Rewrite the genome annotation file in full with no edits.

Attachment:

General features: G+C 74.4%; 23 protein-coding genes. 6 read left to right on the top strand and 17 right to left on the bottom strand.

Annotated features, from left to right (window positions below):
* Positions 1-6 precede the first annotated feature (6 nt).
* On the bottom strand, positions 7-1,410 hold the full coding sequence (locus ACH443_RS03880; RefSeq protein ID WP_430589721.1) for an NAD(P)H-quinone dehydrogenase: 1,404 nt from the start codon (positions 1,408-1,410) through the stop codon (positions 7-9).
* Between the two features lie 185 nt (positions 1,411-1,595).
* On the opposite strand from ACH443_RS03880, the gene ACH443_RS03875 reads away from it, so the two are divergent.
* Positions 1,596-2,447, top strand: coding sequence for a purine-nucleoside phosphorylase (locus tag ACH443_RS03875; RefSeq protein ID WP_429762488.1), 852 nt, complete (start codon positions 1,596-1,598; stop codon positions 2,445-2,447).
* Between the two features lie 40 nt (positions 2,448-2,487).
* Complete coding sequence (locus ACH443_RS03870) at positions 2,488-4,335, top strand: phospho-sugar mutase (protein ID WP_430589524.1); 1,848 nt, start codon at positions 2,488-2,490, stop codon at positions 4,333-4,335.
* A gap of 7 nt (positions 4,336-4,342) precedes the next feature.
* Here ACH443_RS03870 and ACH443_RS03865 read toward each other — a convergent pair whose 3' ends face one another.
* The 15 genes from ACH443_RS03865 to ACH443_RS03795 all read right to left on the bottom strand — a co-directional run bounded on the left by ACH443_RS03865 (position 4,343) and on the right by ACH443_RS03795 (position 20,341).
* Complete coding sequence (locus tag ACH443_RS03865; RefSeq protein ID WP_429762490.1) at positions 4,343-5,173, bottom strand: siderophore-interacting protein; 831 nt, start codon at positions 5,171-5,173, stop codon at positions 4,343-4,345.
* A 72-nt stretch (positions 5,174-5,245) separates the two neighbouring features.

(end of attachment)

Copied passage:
General features: G+C 74.4%; 23 protein-coding genes. 6 read left to right on the top strand and 17 right to left on the bottom strand.

Annotated features, from left to right (window positions below):
* Positions 1-6 precede the first annotated feature (6 nt).
* On the bottom strand, positions 7-1,410 hold the full coding sequence (locus ACH443_RS03880; RefSeq protein ID WP_430589721.1) for an NAD(P)H-quinone dehydrogenase: 1,404 nt from the start codon (positions 1,408-1,410) through the stop codon (positions 7-9).
* Between the two features lie 185 nt (positions 1,411-1,595).
* On the opposite strand from ACH443_RS03880, the gene ACH443_RS03875 reads away from it, so the two are divergent.
* Positions 1,596-2,447, top strand: coding sequence for a purine-nucleoside phosphorylase (locus tag ACH443_RS03875; RefSeq protein ID WP_429762488.1), 852 nt, complete (start codon positions 1,596-1,598; stop codon positions 2,445-2,447).
* Between the two features lie 40 nt (positions 2,448-2,487).
* Complete coding sequence (locus ACH443_RS03870) at positions 2,488-4,335, top strand: phospho-sugar mutase (protein ID WP_430589524.1); 1,848 nt, start codon at positions 2,488-2,490, stop codon at positions 4,333-4,335.
* A gap of 7 nt (positions 4,336-4,342) precedes the next feature.
* Here ACH443_RS03870 and ACH443_RS03865 read toward each other — a convergent pair whose 3' ends face one another.
* The 15 genes from ACH443_RS03865 to ACH443_RS03795 all read right to left on the bottom strand — a co-directional run bounded on the left by ACH443_RS03865 (position 4,343) and on the right by ACH443_RS03795 (position 20,341).
* Complete coding sequence (locus tag ACH443_RS03865; RefSeq protein ID WP_429762490.1) at positions 4,343-5,173, bottom strand: siderophore-interacting protein; 831 nt, start codon at positions 5,171-5,173, stop codon at positions 4,343-4,345.
* A 72-nt stretch (positions 5,174-5,245) separates the two neighbouring features.